Sex is a taboo topic, says DeMattia, and says that the effects of not engaging sexuality in a healthy way leads to problems in adulthood.

“I see adults struggle all the time with their own sexuality,” DeMattia says. “How can we expect them to teach their own children?”

DeMattia says that parents have a responsibility to set an appropriate example and help guide their children’s clothing choices.

“Parents have to tune in and pay attention to what their kids are doing,” she says.

“Parents should tell their children that clothes are a language, and ask them what they want to communicate.”

Lifestyles of the Destitute and Obscure March 30, 2011 at 09:25 PM
It's super hard to find clothes for young girls that aren't sexy, obnoxious, or over-priced. Hanna Anderson and a couple others make great stuff, but it's kind of expensive. As my daughter gets older, I'll probably just buy a few things from them, and she'll just have fewer items of appropriate clothing rather than lots of cheap things to make her look cheap.
Kirsten Branch March 30, 2011 at 09:39 PM
You make a good point, Allison. I went shopping for my tween niece a few years ago at an "affordable retailer" and was hard pressed to find jeans that were not cut in what I considered an inappropriate fashion, or any clothing that wasn't emblazoned with Hannah Montana, etc... Do you think retailers stock it because it is in demand, or to drive demand (as in heavily licsensed and branded merchandise)? Thanks for your comments!!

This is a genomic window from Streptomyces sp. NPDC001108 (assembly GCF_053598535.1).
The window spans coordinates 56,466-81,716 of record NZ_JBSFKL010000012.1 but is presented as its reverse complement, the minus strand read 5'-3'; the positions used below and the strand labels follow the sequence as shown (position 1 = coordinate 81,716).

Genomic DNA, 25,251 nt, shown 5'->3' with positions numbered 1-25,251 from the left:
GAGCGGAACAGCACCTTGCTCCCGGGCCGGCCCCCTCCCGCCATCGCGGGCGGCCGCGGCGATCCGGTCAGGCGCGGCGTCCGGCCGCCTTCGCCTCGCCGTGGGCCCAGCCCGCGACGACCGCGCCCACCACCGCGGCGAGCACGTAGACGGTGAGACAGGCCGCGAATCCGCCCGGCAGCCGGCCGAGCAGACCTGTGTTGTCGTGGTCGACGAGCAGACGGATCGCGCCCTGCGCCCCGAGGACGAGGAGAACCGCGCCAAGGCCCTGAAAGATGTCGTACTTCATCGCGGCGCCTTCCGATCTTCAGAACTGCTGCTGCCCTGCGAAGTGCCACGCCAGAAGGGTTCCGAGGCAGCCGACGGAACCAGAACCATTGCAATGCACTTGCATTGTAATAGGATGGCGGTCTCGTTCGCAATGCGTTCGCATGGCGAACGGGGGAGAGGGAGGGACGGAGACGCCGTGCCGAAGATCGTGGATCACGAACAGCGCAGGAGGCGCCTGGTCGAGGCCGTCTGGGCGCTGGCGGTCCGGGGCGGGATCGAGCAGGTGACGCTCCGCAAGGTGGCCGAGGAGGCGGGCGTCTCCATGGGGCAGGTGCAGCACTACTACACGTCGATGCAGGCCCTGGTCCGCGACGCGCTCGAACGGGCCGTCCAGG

Theresa April 01, 2011 at 02:49 AM
With a now 21 year old daughter whom I decided to go down the frienship road with was awesome. She was always very open with every topic imaginable with me growing up. I never had the "teenage drama" with her. But, when she turned 18 and graduated she all the sudden started making very wrong choices in her life, becoming involved in drugs and alchol and when I tried to help her the first thing out of her mouth was I wish you would have been a parent instead of a friend to me while I was growing up. I was shocked that she said this to me and asked her why she felt that way. Well come to find out as I was beaming all along with the thought that I raised a friend/child and wanted to stick my tongue out constantly to my mother who always said I would regret it one one day, my daughter was not always honest withme. She told me she never worried about staying out later than curfew or doing things she knew she really wasn't suppose to do because I was her friend and never punished her. My daughter is doing great now thank god and now & on the right track in life. Now the flip side to this story is that I have a 5 year old that I was going down the same road with as my first. After this eye opening event I have now decided that perhaps my mother was right and I am now taking the parent route as our parents did but adding a little friendship in around the edges. I hope that I can be a better "parent" to my 5 year old even when she doesn't like time outs & eating her peas. Theresa